2014 by using conical dies with entry angles of 15°, 30°,90°and billets with length of 20, 28, 40 and 52<br />

mm in this experiment. The conclusions are as follows: 1. As the billet length increases the extrusion load<br />

increases due to the increase in direct contact area. 2. With the increase in entry angle the extrusion<br />

pressure increases as the above study because that the larger entry angle will cause the bigger dead metal<br />

zone[5].<br />

Torsion extrusion<br />

This process, as one kind of severe plastic deformation (SPD), is characterized by rotation of a die or a<br />

container during an extrusion process for introducing a very large strain into the metal.<br />

Fig.4. Torsion extrusion<br />

Fig.5. ECAE

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Ali et al, in 2012, succeeded in performing torsion extrusion (TE) and forward extrusion (FE) processes on<br />

AA1050 <strong>alloy</strong> samples at room temperature. Finite element analysis was carried out by ABAQUS/Explicit<br />

to simulate the above experiment. The results show that the load requirement for TE process is lower than<br />

that for the FE process. The strain distribution for the TE sample at the final stage of extrusion shows<br />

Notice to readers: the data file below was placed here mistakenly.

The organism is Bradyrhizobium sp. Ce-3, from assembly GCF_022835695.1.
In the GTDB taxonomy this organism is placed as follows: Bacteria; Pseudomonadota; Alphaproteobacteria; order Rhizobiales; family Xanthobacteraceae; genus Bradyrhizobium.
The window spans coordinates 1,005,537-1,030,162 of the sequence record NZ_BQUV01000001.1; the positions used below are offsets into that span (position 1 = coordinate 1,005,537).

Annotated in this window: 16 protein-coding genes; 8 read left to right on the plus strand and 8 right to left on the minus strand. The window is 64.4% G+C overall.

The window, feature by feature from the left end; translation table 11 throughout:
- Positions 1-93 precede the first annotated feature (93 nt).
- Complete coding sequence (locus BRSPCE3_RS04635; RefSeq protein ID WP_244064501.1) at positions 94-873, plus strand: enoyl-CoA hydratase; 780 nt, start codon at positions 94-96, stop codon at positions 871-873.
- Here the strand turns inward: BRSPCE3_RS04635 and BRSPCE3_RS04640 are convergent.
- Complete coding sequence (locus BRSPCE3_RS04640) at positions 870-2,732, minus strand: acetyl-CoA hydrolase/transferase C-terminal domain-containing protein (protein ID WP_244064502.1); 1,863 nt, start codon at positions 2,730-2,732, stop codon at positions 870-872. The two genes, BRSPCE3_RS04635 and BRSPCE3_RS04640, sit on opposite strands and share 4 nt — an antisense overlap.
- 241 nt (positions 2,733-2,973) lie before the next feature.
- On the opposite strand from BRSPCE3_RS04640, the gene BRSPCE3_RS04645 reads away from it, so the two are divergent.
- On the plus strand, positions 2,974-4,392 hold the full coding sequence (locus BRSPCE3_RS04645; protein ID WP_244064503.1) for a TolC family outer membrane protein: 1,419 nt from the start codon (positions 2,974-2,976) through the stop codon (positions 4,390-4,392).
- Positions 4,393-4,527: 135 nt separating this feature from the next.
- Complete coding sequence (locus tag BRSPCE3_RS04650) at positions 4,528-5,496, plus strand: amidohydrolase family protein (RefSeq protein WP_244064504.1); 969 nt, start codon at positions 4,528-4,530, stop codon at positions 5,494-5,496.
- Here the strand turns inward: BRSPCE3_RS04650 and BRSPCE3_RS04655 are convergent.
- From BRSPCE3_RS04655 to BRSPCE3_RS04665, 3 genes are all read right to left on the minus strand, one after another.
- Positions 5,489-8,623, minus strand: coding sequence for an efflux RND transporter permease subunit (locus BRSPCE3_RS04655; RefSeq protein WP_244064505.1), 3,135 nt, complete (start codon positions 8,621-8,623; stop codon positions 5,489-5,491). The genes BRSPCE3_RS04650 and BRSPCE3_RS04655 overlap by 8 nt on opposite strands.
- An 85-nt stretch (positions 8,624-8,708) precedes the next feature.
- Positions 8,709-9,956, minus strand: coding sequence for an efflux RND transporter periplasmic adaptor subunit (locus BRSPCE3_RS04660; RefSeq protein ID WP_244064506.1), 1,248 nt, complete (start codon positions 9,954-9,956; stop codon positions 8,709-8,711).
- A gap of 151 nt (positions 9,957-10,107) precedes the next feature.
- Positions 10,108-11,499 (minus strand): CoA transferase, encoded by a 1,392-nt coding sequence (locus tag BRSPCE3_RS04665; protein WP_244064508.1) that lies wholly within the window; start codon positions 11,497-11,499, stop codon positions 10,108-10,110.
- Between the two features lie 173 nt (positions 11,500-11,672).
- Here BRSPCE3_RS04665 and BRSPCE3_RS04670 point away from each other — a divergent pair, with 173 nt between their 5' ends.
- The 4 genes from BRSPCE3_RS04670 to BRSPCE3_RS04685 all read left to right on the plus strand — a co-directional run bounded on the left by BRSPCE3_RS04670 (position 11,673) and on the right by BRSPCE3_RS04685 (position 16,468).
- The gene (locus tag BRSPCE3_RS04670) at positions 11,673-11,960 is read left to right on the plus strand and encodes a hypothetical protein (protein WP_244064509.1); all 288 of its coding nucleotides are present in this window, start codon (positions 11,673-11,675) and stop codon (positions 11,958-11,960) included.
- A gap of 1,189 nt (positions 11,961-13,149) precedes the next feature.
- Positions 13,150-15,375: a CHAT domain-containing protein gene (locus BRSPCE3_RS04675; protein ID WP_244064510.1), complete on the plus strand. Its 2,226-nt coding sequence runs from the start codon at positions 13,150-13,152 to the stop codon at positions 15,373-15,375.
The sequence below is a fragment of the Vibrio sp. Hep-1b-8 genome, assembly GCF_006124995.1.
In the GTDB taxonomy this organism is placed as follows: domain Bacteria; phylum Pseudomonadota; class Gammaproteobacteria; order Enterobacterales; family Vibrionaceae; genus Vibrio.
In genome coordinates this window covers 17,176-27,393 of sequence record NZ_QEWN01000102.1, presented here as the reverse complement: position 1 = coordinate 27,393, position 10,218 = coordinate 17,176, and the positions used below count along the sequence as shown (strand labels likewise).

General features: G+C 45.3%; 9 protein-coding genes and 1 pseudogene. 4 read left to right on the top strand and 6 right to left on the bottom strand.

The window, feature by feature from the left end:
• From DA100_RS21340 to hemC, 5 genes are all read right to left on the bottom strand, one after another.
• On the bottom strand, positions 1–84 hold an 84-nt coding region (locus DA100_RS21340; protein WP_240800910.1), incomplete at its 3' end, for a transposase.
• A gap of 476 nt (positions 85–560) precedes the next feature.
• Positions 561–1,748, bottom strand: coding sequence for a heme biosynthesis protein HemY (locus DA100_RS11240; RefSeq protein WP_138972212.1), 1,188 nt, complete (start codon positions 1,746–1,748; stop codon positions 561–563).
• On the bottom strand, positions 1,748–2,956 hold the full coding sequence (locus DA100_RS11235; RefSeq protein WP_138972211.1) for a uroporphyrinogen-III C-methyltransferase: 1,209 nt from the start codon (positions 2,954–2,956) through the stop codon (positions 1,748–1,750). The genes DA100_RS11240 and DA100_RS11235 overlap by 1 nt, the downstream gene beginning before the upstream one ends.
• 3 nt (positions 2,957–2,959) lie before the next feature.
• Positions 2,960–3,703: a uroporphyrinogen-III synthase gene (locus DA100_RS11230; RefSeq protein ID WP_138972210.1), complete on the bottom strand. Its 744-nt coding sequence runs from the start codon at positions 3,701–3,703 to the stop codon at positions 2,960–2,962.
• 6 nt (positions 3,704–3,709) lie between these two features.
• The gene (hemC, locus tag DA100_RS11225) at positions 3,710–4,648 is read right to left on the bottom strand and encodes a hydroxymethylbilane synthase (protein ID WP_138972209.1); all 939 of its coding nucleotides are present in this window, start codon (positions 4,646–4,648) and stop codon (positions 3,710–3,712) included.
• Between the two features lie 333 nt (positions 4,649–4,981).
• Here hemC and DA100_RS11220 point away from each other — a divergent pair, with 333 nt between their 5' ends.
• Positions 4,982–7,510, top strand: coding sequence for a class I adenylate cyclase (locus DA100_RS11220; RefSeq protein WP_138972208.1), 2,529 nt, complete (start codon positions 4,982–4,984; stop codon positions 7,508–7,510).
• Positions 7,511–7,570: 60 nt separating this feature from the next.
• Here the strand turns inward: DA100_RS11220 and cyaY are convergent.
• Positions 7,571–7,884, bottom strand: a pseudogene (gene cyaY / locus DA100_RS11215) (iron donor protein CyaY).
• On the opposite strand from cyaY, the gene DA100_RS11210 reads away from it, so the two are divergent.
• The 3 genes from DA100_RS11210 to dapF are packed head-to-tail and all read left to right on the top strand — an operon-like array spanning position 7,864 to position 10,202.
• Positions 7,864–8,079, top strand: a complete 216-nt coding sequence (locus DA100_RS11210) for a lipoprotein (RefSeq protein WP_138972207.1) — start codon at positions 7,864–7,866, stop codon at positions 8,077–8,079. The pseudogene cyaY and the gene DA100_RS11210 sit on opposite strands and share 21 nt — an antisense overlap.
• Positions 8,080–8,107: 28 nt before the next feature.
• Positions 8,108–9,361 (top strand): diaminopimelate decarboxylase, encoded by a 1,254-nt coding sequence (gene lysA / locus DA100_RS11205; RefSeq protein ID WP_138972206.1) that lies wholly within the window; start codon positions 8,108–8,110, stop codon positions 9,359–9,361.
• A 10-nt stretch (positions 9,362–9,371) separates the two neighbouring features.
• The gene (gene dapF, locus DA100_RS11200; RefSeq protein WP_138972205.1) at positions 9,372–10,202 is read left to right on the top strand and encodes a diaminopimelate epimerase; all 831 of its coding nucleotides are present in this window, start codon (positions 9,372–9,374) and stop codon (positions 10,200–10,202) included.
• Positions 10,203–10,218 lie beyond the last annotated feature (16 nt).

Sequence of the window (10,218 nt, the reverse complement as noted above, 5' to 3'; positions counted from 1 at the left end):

smoother strain gradient in comparison with the one produced by FE process[6].<br />

Equal channel angular extrusion<br />

Equal channel angular extrusion (ECAE) or equal channel angular pressing (ECAP), as another kind of<br />

SPD method, is to impose pure shear deformation on materials so that an intense plastic strain is produced<br />

with the materials without any change in the section dimension of the workpiece.<br />

In 2012 R Raj Mohan et al offered a brief summary of the effect of die geometry and processing route on<br />

aluminium <strong>alloy</strong>s processed by ECAE. Various factors to influence the extrusion behavior are known as<br />

corner angleψ and channel angleφ , as shown in fig.5. The study reveals that strain is more sensitive to the<br />

corner angle than the channel angle. The high strain of aluminium <strong>alloy</strong> billet is obtained with the channel<br />

angle close to 90°,while the high reduction of grain size is achieved with the channel angle 60°. As the<br />

corner radius increases both the largest and uniform accumulative effective plastic strain decreases and the<br />

force required to press the workpiece also decreases[7].<br />

Fig. 6. Schematic illustration of ECAE-C<br />

Fig. 7 Al workpiece produced by ECAE-C<br />

To make ECAE more easier to commercialise Georgy J. Raab et al have developed equal channel angular<br />

extrusion conform (ECAE-C) to continuously produce ultra fine grained (UFG) materials. The preliminary<br />

experiments shows that ECAE-C could refine grains of coarse grained Al and improve its mechanical<br />

properties in a similar way to the conventional EACE. However the influence of the differences between<br />

ECAE-C and ECAE on the final product are still necessary to be further studied[8].